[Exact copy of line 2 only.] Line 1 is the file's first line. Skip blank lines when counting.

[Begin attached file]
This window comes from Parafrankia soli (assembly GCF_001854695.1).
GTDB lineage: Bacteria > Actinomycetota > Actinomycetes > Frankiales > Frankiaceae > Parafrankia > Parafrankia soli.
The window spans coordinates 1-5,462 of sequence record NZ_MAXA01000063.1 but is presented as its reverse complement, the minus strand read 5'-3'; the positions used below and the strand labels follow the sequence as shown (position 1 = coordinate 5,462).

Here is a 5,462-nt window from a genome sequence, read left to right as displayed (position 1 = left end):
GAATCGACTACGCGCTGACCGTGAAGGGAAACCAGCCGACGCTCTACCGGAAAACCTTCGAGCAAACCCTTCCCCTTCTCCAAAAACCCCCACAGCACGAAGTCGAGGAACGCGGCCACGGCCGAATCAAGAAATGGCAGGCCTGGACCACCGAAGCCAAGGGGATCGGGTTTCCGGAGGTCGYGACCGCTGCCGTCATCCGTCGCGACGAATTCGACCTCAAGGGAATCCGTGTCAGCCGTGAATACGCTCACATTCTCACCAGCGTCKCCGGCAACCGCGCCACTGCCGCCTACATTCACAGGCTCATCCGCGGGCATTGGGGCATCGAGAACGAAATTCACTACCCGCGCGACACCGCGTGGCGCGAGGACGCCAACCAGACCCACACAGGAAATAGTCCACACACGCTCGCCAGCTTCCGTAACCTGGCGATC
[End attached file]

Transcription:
GTDB lineage: Bacteria > Actinomycetota > Actinomycetes > Frankiales > Frankiaceae > Parafrankia > Parafrankia soli.